Nigeria is the highest importer of used cars in Africa and the third-highest destination for used cars globally, a new report by the United Nations Environment Programme (UNEP) has shown.
According to the report, the United Arab Emirates is the highest importing country with 389,302 cars, followed by Mexico with 281,545 and Nigeria coming in third with 203,136 cars.
The report shows that between 2015 and 2018, 14 million light-duty vehicles (cars, SUVs and minibuses) were exported to low and middle-income countries, with more than half going to Africa.
More about this
The report titled, Used Vehicles and the Environment – A Global Overview of Used Light Duty Vehicles: Flow, Scale and Regulation, said the European Union was the largest exporter of used vehicles during this period, accounting for 54% of the total, followed by Japan with 27% and the United States with 18%.
The study, which is the first of its kind, said the major destinations for used vehicles from the EU are West and North Africa; Japan exports mainly to Asia and East and Southern Africa while the USA market is mainly the Middle East and Central America.
It found that African countries imported the largest number of used vehicles (40 per cent) in the period studied, followed by countries in Eastern Europe (24 per cent), Asia-Pacific (15 per cent), the Middle East (12 per cent) and Latin America (nine per cent).
The report shows that in Africa, more than 60 percent of vehicles added annually is through the importation of used vehicles although it varies to some extent, from zero in South Africa which has a total ban on imports to 97 percent in Kenya.
The report called for action to fill the current policy vacuum with the adoption of harmonized minimum quality standards that will ensure used vehicles contribute to cleaner, safer fleets in importing countries.
Globally, the transport sector is responsible for nearly a quarter of all energy-related greenhouse gas emissions. Vehicle emissions are a significant source of the fine particulate matter and nitrogen oxides that are major causes of urban air pollution, according to the report.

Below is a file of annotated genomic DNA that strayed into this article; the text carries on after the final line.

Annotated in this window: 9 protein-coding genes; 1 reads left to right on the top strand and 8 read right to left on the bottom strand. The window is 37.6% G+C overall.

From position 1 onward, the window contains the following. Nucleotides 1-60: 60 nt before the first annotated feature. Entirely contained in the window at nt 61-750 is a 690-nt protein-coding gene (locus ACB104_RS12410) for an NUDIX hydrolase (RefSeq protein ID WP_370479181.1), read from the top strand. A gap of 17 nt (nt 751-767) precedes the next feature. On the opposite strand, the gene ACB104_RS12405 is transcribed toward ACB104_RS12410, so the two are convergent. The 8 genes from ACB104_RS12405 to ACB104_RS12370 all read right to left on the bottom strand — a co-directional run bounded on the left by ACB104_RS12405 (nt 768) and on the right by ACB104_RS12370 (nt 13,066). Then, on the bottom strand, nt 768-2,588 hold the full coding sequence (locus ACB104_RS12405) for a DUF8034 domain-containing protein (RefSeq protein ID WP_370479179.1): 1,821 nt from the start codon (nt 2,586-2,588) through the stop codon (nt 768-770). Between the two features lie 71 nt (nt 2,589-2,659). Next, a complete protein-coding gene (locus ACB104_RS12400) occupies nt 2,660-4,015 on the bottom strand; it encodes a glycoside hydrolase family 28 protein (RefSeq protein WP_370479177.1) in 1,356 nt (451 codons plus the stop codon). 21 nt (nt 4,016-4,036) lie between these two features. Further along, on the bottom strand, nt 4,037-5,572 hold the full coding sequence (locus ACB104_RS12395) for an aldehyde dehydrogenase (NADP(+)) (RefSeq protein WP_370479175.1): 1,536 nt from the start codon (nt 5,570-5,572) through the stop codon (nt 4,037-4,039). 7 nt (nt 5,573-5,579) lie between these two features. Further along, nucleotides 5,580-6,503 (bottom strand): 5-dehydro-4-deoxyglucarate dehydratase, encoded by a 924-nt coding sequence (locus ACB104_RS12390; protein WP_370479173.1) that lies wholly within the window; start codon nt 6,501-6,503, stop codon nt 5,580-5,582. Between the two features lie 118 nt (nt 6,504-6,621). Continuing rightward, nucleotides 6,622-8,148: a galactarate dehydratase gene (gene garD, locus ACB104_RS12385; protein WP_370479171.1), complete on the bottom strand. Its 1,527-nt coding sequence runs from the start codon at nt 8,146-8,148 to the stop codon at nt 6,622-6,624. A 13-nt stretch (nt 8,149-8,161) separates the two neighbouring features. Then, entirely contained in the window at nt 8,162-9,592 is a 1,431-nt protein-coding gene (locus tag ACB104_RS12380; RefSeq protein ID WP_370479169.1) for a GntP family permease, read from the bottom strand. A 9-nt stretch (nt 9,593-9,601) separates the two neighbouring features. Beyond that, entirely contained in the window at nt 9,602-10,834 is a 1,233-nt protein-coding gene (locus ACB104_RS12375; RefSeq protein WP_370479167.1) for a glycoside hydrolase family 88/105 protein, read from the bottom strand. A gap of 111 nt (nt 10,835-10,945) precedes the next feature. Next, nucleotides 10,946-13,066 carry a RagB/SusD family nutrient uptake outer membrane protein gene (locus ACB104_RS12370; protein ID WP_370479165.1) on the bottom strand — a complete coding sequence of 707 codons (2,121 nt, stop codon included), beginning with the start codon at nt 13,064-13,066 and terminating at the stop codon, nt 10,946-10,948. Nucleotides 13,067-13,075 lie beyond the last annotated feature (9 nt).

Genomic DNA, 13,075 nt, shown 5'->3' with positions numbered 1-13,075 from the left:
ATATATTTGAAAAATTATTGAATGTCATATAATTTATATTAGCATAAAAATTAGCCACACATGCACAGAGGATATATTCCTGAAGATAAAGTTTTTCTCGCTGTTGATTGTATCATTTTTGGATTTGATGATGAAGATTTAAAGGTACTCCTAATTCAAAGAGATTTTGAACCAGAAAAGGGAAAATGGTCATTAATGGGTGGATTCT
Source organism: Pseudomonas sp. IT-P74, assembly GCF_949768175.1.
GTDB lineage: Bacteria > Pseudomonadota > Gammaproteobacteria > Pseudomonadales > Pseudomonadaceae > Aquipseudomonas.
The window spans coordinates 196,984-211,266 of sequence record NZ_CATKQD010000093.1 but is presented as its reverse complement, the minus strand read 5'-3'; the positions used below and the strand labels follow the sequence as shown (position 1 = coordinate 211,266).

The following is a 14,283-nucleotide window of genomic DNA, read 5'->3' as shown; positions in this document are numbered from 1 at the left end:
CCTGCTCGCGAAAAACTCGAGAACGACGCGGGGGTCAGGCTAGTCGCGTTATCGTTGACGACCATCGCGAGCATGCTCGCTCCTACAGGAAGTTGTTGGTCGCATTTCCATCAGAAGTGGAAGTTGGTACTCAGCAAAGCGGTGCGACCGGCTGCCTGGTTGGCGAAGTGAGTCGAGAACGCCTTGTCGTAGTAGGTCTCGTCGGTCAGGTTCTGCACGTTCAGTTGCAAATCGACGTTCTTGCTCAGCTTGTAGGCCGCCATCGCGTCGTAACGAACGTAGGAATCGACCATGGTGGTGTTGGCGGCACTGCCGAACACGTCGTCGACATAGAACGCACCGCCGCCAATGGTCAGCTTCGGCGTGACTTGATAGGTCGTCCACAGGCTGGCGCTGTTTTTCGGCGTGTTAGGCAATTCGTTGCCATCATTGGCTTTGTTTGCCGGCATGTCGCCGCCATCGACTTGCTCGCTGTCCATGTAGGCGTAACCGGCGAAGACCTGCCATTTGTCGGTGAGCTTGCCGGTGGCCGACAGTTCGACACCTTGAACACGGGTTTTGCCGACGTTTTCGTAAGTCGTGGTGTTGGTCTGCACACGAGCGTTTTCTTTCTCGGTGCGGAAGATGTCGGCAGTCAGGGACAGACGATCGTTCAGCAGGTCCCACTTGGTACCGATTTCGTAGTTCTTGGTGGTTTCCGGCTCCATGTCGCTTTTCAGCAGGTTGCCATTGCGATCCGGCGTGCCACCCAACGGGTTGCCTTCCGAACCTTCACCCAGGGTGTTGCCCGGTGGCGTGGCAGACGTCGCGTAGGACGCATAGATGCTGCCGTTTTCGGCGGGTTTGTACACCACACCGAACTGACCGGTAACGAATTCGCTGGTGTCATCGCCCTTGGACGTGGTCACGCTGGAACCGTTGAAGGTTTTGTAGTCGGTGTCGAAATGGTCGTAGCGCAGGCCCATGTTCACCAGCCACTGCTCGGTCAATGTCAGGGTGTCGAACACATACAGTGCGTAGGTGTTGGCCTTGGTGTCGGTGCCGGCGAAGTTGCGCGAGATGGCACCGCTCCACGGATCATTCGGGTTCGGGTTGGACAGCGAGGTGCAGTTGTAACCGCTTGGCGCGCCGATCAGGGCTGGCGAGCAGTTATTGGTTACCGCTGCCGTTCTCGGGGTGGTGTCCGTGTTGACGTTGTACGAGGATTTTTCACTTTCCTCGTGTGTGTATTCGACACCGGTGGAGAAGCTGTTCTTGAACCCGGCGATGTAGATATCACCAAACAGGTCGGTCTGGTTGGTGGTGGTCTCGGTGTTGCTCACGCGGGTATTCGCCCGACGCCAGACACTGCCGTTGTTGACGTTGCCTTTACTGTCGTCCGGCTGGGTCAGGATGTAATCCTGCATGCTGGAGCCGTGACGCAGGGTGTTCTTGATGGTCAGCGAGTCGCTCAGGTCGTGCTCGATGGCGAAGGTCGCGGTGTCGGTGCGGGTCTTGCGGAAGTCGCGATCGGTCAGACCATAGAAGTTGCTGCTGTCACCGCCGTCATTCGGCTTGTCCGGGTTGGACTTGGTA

Cleaning up the global vehicle fleet is a priority to meet global and local air quality and climate targets”, said Inger Andersen, the UNEP Executive Director. “Over the years, developed countries have increasingly exported their used vehicles to developing countries; because this largely happens unregulated, this has become the export of polluting vehicles.”
The report, based on an in-depth analysis of some 146 countries, found that two-thirds have “weak” or “very weak” policies to regulate the import of vehicles past their prime.
Poor quality second-hand autos also lead to more road accidents. Countries such as Malawi, Nigeria, Zimbabwe and Burundi, which have “weak” or very weak” used vehicle regulations, have very high road traffic death rates, according to UNEP.
However, countries that implement age and emissions standards, or other such measures, receive high-quality used vehicles including hybrid and electric cars, and at an affordable rate. They also have fewer accidents on the road, the UNEP report said.
Ms Andersen said the lack of effective standards and regulation means that old, polluting and unsafe vehicles are effectively being dumped.
“Developed countries must stop exporting vehicles that fail environment and safety inspections and are no longer considered roadworthy in their own countries while importing countries should introduce stronger quality standards”, she charged.